The efficacy of bioethanol fuel
Project cost ($):
1 hour for preparation, 1 hour for experiment
Easily available. However, access to a laboratory is required for this experiment
Take great care when lighting flammable liquids. Conduct experiment in the presence of a qualified adult supervisor. Keep a fire extinguisher on standby, and perform the experiment in a laboratory.
This science fair project was done to compare the performance of bioethanol against other types of fuel. The tests were done by comparing the energy produced, as well as the burning time of bioethanol, kerosene, diesel and gasoline.
Bioethanol has a lower energy density than gasoline. Hence, bioethanol will cause a smaller increase in water temperature when burned.
Biofuel is fuel that is obtained from biomass. Examples of biofuel are bioethanol, which is derived from the fermentation of plant material, as well as biodiesel, which is made from animal fat or vegetable oil. The use of biofuel is very popular in both the US and Brazil.
The most common biofuel in use today is bioethanol. It is a form of alcohol that is produced from the reaction of enzymes and microorganisms upon starch, sugar or cellulose. The sugar or starch used in the fermentation process is obtained from wheat, sugar cane, corn and other similar plants.
Bioethanol can be used to fuel cars. It can also be used as a substitute for gasoline, or mixed with gasoline. Usually, a 15% proportion of bioethanol is mixed together with gasoline, to be used as fuel in cars. Bioethanol has a lower energy density than gasoline. This means that a greater volume of bioethanol is required to produce the same amount of energy as gasoline. However, bioethanol has a higher octane rating, which indicates a higher level of thermal efficiency and better engine compression ratio.
Biofuel, biomass, bioethanol, enzyme, fermentation, microorganisms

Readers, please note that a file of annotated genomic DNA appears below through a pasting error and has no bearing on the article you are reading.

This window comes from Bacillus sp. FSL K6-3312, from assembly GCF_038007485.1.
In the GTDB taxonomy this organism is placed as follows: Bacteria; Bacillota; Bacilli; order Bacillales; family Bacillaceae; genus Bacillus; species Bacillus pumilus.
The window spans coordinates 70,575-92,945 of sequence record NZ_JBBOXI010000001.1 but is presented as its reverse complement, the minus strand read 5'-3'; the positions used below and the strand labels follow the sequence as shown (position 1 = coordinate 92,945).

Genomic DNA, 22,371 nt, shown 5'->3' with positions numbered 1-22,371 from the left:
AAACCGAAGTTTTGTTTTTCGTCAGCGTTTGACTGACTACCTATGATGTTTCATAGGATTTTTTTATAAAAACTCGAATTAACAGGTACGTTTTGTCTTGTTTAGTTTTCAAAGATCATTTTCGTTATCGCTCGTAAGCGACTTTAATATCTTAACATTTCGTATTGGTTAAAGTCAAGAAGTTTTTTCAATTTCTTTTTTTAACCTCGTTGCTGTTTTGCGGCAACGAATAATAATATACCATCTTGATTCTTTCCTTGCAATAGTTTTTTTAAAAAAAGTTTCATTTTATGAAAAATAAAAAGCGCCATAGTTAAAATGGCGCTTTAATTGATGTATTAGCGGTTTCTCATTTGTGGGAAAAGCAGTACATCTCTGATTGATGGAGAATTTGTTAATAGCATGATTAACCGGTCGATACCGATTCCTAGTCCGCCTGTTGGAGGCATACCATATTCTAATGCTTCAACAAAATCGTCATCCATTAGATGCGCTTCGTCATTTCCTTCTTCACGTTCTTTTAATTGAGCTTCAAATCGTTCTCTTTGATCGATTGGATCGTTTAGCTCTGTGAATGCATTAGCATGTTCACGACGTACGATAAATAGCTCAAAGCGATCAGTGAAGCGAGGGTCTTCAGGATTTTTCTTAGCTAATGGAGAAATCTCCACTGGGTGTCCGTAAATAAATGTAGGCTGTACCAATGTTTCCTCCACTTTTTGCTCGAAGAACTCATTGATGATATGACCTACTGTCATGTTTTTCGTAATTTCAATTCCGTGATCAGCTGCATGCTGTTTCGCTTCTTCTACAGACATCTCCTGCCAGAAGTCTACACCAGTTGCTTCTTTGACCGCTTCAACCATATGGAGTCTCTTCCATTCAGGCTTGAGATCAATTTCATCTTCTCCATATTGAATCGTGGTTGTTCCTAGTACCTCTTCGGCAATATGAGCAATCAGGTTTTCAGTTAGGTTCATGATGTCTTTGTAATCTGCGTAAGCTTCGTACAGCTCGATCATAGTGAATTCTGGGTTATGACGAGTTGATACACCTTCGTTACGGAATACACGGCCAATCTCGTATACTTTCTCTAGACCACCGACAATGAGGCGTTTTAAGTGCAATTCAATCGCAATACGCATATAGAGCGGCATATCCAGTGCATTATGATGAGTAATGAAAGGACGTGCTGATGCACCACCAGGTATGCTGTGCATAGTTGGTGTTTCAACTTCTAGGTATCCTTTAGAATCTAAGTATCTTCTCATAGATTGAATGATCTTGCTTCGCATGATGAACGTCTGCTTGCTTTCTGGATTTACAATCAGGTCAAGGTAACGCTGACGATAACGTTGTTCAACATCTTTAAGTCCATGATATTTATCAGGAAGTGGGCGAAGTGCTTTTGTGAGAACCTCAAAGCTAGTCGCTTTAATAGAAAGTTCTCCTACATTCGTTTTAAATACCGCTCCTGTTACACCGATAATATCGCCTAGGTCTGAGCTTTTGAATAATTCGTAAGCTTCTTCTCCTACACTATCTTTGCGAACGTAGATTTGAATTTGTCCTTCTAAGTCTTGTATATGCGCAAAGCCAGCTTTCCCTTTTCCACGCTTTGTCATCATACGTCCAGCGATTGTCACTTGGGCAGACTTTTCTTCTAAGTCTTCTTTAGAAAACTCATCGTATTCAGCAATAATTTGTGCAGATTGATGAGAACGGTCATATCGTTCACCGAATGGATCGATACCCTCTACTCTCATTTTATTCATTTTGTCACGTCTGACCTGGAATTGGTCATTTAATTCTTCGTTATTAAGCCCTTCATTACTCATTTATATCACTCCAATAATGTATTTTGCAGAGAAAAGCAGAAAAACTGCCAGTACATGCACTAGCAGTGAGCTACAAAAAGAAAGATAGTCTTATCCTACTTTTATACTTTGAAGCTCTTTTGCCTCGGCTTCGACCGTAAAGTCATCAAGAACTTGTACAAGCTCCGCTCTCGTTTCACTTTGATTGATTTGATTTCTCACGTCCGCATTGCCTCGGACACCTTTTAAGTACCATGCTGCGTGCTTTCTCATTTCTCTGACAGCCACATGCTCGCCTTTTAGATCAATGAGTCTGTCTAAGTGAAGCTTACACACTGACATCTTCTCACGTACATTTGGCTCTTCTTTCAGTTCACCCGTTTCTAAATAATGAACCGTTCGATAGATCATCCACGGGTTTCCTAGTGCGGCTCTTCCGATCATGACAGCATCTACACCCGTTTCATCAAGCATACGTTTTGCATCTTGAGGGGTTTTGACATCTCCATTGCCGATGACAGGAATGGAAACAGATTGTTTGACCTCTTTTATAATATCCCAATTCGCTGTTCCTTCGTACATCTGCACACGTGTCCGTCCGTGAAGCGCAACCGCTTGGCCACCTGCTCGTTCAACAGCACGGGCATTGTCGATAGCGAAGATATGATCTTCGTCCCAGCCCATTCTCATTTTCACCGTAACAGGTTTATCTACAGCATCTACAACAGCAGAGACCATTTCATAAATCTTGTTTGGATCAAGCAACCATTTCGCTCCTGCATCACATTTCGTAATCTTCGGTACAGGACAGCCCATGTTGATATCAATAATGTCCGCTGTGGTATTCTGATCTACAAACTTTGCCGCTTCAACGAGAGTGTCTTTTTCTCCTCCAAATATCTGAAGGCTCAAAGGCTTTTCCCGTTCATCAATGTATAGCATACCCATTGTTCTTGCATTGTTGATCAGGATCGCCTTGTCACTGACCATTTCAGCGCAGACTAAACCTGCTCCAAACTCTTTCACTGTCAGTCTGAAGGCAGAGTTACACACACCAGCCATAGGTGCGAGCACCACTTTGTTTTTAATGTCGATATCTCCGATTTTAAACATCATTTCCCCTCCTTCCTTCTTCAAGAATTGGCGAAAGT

The materials required for this science fair project:
- 200ml of bioethanol (biofuel)
- 200ml of kerosene
- 200ml of diesel
- 200ml of gasoline
- 1 lighter
- Old newspapers
- 4 beakers
- 4 test tubes
- 1 test tube stand and holder
- 200ml of water
- 1 measuring cylinder
- 1 stopwatch
- 1 thermal mat
- 1 thermometer
1. For this science fair project, the independent variable is the type of fuel used – bioethanol, kerosene, diesel and gasoline. The dependent variables are the temperature rise of the water in the test tube, as well as the burning time of the fuel. This is determined by measuring the temperature of the water using a thermometer and measuring the burning time with a stopwatch. The constants (control variables) are the amount of water used, the amount of fuel used and the distance of the test tube containing the water from the burning fuel in the beaker.
2. Using the measuring cylinder, measure and pour 200ml of bioethanol, kerosene, diesel and gasoline into each beaker. Label each beaker for its contents.
3. Measure and pour 50ml of water into a test tube. Set up the test tube in a stand and holder, as shown below in Figure 1. Insert a thermometer into the test tube and record the starting temperature of the water.
4. Place the beaker containing bioethanol on a thermal mat under the test tube, as shown below in Figure 1.
5. Using rolled-up old newspaper and a lighter, ignite the bioethanol fuel and start the stopwatch immediately. Record the time taken for the fuel to burn out, as well as the highest temperature reached by the water, in a table as shown below.
6. Repeat steps 3, 4, 5 and 6, substituting the bioethanol with kerosene, diesel and gasoline. Ensure that the distance between the bottom of the test tube and the center of the beaker remains constant for all 4 times the testing is performed.
The results show that gasoline produced the biggest increase in the temperature of the water, while bioethanol showed the smallest rise in the water temperature. The diesel fuel burned for the longest period while the gasoline fuel burned out the fastest.
|Burning Time (seconds)
|Temperature rise (° C)
The hypothesis that bioethanol has a lower energy density than gasoline, and therefore will cause a smaller increase in water temperature when burned, has been proven to be true.
The rising price of oil has increased the demand for biofuel as an alternative fuel. In 2008, about 1.8% of fuel used in transportation was sourced from biofuel. However, the increasing production of biofuel has raised concerns regarding the rising price of animal feed and livestock.
The experiment may be repeated by using different types of biofuel, such as biodiesel.
Biofuel - http://en.wikipedia.org/wiki/Biofuel
Fuels - http://www.educationalelectronicsusa.com/c/fuels-VII.htm